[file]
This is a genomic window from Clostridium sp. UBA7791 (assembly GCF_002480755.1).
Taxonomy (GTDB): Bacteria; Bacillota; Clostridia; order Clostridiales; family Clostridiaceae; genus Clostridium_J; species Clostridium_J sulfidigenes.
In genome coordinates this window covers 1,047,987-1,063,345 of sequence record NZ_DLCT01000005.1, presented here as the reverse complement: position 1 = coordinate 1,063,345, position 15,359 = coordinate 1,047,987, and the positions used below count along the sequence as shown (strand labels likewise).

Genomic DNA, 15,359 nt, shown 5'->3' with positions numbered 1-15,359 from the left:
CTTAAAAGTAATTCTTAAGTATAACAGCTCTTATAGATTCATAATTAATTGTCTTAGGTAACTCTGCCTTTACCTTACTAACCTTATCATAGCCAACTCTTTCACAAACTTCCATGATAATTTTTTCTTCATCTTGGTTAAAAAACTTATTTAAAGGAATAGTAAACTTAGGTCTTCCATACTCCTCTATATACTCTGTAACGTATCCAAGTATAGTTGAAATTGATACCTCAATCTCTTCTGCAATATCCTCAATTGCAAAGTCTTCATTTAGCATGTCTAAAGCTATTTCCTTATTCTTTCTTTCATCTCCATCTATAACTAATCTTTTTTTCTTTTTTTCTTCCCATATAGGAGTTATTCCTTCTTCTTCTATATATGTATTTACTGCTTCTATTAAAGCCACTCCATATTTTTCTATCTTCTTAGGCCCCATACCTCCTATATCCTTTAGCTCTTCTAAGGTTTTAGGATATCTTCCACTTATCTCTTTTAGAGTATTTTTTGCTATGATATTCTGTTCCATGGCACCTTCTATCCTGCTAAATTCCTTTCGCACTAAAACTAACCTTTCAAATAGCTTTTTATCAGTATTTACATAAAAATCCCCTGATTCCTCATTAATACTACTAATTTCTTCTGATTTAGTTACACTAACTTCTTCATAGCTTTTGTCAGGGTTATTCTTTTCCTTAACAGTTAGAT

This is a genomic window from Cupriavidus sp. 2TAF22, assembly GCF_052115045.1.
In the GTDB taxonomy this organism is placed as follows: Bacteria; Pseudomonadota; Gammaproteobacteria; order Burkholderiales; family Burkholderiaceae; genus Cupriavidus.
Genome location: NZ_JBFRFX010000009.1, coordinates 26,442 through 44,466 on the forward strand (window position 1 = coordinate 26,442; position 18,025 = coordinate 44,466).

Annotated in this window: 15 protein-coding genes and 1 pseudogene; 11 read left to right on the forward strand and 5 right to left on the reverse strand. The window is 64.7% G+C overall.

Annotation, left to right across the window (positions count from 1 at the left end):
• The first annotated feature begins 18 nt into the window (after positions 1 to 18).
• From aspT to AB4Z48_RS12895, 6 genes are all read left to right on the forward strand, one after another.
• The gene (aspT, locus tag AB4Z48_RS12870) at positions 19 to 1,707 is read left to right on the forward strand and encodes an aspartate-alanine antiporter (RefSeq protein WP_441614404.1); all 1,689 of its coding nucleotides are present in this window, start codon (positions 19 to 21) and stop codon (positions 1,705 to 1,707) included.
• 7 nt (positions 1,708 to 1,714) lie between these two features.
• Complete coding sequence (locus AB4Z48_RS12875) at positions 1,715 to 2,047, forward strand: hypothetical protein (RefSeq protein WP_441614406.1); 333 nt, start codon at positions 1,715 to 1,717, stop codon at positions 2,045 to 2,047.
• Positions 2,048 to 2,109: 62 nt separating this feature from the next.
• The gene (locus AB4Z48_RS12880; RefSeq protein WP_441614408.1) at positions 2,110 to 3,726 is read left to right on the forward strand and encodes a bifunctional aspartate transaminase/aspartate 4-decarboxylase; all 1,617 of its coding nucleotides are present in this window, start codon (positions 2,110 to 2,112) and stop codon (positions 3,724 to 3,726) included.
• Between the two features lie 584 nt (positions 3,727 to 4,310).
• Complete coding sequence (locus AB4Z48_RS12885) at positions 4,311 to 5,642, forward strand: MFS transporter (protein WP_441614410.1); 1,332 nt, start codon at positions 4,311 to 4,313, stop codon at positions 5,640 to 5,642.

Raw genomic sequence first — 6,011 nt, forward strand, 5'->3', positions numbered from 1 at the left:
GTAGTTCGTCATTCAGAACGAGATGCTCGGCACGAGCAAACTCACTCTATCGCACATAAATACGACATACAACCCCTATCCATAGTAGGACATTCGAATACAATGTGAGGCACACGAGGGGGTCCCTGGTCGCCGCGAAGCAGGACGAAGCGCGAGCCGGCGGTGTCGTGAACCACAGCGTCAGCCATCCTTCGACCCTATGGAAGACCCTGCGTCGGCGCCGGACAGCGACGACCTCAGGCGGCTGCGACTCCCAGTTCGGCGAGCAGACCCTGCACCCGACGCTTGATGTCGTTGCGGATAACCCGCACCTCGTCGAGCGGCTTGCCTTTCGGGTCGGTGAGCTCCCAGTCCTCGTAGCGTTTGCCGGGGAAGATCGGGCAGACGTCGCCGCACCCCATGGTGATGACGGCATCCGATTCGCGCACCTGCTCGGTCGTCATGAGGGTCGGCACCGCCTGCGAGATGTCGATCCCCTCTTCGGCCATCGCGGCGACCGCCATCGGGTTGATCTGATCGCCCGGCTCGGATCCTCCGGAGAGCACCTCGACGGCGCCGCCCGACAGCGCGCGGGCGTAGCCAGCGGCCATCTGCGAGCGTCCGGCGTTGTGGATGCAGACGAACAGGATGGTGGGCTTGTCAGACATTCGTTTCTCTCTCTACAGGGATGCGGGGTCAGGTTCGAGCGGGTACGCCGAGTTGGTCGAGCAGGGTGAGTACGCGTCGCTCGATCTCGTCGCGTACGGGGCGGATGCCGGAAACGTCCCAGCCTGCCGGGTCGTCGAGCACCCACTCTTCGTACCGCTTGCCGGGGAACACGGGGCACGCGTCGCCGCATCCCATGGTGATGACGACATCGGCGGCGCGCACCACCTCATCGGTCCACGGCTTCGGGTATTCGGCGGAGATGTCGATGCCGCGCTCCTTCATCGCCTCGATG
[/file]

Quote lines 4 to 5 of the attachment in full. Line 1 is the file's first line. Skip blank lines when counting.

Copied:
Genomic DNA, 15,359 nt, shown 5'->3' with positions numbered 1-15,359 from the left:
CTTAAAAGTAATTCTTAAGTATAACAGCTCTTATAGATTCATAATTAATTGTCTTAGGTAACTCTGCCTTTACCTTACTAACCTTATCATAGCCAACTCTTTCACAAACTTCCATGATAATTTTTTCTTCATCTTGGTTAAAAAACTTATTTAAAGGAATAGTAAACTTAGGTCTTCCATACTCCTCTATATACTCTGTAACGTATCCAAGTATAGTTGAAATTGATACCTCAATCTCTTCTGCAATATCCTCAATTGCAAAGTCTTCATTTAGCATGTCTAAAGCTATTTCCTTATTCTTTCTTTCATCTCCATCTATAACTAATCTTTTTTTCTTTTTTTCTTCCCATATAGGAGTTATTCCTTCTTCTTCTATATATGTATTTACTGCTTCTATTAAAGCCACTCCATATTTTTCTATCTTCTTAGGCCCCATACCTCCTATATCCTTTAGCTCTTCTAAGGTTTTAGGATATCTTCCACTTATCTCTTTTAGAGTATTTTTTGCTATGATATTCTGTTCCATGGCACCTTCTATCCTGCTAAATTCCTTTCGCACTAAAACTAACCTTTCAAATAGCTTTTTATCAGTATTTACATAAAAATCCCCTGATTCCTCATTAATACTACTAATTTCTTCTGATTTAGTTACACTAACTTCTTCATAGCTTTTGTCAGGGTTATTCTTTTCCTTAACAGTTAGAT